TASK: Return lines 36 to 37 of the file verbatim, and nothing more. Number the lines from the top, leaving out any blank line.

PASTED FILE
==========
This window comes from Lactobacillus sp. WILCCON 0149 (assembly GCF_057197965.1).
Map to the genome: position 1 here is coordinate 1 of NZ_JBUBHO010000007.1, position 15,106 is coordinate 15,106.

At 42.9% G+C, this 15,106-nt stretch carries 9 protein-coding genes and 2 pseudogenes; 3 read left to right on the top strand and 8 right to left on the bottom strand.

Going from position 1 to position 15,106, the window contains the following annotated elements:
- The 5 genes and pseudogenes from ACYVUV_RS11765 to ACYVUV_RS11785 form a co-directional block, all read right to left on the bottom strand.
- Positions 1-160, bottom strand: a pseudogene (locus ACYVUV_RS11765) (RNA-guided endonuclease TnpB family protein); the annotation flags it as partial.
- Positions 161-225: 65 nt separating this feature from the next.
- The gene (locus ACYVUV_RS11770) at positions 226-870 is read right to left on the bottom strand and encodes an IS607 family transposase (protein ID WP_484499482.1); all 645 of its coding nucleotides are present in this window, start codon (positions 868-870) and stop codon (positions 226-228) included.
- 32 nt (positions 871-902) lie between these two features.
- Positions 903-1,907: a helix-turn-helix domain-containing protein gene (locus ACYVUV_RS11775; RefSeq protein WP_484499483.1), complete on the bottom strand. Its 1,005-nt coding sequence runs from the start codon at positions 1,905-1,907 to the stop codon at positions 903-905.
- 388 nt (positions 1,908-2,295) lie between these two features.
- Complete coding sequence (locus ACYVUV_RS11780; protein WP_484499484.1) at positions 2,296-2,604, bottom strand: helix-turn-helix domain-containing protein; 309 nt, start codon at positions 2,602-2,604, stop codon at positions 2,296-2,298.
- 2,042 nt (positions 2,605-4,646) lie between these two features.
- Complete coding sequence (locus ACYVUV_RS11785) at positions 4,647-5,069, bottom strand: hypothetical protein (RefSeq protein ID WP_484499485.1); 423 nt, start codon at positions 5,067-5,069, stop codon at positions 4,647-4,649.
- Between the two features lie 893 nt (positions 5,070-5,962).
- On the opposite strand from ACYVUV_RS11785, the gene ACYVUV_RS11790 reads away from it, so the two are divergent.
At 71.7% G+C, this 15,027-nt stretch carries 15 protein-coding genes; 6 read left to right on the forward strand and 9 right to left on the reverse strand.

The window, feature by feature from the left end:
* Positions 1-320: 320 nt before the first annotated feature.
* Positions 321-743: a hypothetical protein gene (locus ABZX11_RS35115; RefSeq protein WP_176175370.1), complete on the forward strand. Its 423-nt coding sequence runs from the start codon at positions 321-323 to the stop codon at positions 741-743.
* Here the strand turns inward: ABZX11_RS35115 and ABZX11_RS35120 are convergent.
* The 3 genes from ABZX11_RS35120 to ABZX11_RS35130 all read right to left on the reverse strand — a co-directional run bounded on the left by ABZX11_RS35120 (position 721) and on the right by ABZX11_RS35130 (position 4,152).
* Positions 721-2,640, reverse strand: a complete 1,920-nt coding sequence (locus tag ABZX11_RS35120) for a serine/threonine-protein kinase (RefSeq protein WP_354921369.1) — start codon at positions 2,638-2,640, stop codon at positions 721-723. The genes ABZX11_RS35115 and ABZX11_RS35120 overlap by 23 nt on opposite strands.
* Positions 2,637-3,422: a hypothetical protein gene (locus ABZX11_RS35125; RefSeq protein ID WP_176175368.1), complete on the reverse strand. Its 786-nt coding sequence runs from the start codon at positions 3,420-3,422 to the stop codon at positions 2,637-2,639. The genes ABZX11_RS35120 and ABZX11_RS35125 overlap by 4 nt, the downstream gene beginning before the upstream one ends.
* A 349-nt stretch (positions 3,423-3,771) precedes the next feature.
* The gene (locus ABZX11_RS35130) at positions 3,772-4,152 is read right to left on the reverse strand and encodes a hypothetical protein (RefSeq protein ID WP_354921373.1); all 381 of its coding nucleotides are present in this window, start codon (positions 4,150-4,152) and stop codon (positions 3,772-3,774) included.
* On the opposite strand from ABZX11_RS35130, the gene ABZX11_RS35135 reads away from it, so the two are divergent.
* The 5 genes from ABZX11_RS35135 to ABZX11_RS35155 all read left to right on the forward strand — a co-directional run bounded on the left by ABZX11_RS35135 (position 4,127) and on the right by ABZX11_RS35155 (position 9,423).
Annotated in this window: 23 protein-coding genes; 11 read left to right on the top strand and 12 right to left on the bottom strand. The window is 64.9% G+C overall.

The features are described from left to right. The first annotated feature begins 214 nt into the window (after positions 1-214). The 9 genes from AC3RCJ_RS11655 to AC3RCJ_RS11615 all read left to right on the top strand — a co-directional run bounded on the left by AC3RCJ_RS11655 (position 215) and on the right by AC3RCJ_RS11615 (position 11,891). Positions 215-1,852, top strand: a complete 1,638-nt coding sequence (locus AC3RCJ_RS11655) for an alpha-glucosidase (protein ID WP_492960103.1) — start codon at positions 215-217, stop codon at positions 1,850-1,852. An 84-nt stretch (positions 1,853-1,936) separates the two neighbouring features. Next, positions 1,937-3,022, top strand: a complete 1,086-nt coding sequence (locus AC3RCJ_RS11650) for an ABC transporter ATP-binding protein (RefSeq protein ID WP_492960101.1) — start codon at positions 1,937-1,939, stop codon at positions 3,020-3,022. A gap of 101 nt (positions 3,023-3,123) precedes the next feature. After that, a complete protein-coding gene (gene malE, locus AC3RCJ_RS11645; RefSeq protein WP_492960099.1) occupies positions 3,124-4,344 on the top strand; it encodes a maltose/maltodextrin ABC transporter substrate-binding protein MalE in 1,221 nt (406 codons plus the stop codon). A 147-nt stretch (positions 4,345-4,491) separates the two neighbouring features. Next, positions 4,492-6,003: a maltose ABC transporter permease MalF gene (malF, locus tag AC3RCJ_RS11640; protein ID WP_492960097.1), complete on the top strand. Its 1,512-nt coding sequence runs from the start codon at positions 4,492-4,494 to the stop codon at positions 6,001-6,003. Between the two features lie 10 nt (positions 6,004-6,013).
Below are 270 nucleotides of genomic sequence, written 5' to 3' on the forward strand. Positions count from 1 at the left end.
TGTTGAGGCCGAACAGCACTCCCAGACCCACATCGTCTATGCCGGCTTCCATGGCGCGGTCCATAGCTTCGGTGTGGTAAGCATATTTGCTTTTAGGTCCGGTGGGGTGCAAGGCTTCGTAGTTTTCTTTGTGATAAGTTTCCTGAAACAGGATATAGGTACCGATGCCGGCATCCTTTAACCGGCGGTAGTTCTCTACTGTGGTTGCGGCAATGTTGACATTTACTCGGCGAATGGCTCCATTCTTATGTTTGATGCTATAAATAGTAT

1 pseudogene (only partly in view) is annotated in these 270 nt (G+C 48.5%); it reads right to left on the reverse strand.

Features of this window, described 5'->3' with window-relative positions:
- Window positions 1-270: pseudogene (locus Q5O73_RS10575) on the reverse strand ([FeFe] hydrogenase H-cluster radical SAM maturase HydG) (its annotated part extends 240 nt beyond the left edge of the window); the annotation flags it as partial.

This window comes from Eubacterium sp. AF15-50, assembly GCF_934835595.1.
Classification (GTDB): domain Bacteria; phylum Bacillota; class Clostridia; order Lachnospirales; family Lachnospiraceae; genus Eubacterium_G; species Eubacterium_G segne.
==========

This window comes from Eubacterium sp. AF15-50, assembly GCF_934835595.1.
Classification (GTDB): domain Bacteria; phylum Bacillota; class Clostridia; order Lachnospirales; family Lachnospiraceae; genus Eubacterium_G; species Eubacterium_G segne.